Defendant was not present during the search. He had taken a cab from the Super 8 Motel. Task force agents contacted the cab company to determine which cab Defendant had taken. En route, the Johnson City Police stopped the cab in which Defendant was riding and arrested Defendant. Task force agents searched the cab and found additional marked task force bills. Defendant was searched incident to his arrest and task force agents found additional marked task force bills on his person.


On April 22, 1998, a federal grand jury returned a two-count indictment charging Defendant with distribution of cocaine base crack and possession of cocaine base crack with intent to distribute, violations of 21 U.S.C. ? 841(a)(1). On June 5, 1998, Defendant made his first appearance before a judicial officer. On July 2, 1998, Defendant filed a motion requesting a mental evaluation of Defendant pursuant to 18 U.S.C. ? 4241. The district court took Defendant’s motion under advisement and granted the motion on July 13, 1998. On July 31, 1998, Defendant was transported from the Eastern District of Tennessee for a mental evaluation and was returned to the Eastern District of Tennessee on October 20, 1998. On October 23, 1998, the district court conducted a competency hearing and concluded that Defendant was competent to stand trial and that Defendant was legally sane at the time of the offense.


While the competency evaluation was pending, Defendant filed a pro se motion seeking substitution of counsel on August 27, 1998. On October 20, 1998, the district court granted Defendant’s motion and appointed new counsel.1 In a motion filed on December 29, 1998, Defendant moved to dismiss the indictment for a violation of the Speedy Trial Act. The district court denied the motion on January 11, 1999.


Defendant’s trial commenced on January 19, 1999. On the same day, the jury returned a guilty verdict on both counts. On April 12, 1999, the district court sentenced Defendant to 104 months of imprisonment to run concurrently for both counts and a three-year term of supervised release. Although the district court did not impose a fine, the district court ordered Defendant to pay a $200.00 special assessment fee. Defendant filed a timely notice of appeal.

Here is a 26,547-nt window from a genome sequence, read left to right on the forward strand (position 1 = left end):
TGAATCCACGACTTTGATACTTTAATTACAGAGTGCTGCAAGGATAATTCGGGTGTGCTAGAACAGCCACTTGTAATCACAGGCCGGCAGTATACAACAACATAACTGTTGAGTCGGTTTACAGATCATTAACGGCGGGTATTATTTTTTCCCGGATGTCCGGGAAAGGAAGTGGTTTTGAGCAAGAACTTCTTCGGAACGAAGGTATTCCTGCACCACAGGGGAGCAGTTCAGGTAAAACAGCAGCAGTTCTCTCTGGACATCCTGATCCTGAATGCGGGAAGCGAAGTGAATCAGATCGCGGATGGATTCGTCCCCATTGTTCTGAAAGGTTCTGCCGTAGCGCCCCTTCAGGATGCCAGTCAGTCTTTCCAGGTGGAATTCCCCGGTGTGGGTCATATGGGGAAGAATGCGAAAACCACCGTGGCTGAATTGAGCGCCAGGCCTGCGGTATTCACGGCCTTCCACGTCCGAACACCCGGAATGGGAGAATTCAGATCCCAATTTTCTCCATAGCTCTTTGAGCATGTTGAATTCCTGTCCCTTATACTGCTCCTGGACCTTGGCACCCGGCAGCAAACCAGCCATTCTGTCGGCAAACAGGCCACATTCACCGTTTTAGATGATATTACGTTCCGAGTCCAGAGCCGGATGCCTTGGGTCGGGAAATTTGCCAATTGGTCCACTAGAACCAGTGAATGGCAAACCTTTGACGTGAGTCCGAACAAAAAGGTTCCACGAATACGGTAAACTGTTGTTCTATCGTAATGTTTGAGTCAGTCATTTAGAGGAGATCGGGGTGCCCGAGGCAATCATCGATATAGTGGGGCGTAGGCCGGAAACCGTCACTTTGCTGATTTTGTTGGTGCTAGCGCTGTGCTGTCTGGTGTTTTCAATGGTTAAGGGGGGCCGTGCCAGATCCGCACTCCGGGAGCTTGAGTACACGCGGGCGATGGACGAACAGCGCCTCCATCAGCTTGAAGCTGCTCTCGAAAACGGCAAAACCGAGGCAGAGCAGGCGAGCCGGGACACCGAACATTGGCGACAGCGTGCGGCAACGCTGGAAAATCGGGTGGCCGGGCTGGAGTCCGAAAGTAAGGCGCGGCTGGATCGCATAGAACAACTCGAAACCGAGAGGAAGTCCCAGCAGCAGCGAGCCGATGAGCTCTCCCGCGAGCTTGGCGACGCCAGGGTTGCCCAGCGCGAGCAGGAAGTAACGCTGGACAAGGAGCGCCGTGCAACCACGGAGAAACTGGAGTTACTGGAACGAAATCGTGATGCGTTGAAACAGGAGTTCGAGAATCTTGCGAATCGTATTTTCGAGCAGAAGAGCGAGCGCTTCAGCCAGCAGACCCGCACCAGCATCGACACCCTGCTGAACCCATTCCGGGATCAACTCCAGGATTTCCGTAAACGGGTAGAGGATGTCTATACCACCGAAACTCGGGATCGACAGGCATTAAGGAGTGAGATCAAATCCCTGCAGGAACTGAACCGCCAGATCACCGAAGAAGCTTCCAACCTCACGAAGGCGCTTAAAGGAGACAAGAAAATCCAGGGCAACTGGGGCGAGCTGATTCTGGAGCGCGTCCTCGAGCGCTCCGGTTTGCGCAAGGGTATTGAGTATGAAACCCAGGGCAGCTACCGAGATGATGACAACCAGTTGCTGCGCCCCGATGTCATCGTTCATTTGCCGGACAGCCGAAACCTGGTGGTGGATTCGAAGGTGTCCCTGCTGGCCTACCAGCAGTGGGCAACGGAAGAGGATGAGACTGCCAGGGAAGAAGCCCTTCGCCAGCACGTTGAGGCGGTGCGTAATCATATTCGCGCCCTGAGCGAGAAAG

I. Rule 404(b) Evidence

A. Standard of Review


We employ a three-step analysis to review the district court’s ruling on the admissibility of evidence under Federal Rule of Evidence 404(b). See United States v. Merriweather, 78 F.3d 1070, 1074 (6th Cir.1996). When reviewing whether the district court properly admitted or excluded “other crimes, wrongs, or acts” under Rule 404(b), we first review for clear error the district court’s factual determination that the “other . . . acts” occurred. Second, we examine de novo the district court’s legal determination that the evidence was admissible for a legitimate purpose. Finally, we review for abuse of discretion the district court’s determination that the probative value of the other acts evidence is not substantially outweighed by its unfairly prejudicial effect.


Id. (citing United States v. Johnson, 27 F.3d 1186, 1190 (6th Cir. 1994)).

B. Analysis


Federal Rule of Evidence 404(b) reads in pertinent part: Evidence of other crimes, wrongs, or acts, is not admissible to prove the character of a person in order to show action in conformity therewith. It may, however, be admissible for other purposes, such as proof of motive, opportunity, intent, preparation, plan, knowledge, identity, or absence of mistake or accident.


Fed. R. Evid. 404(b).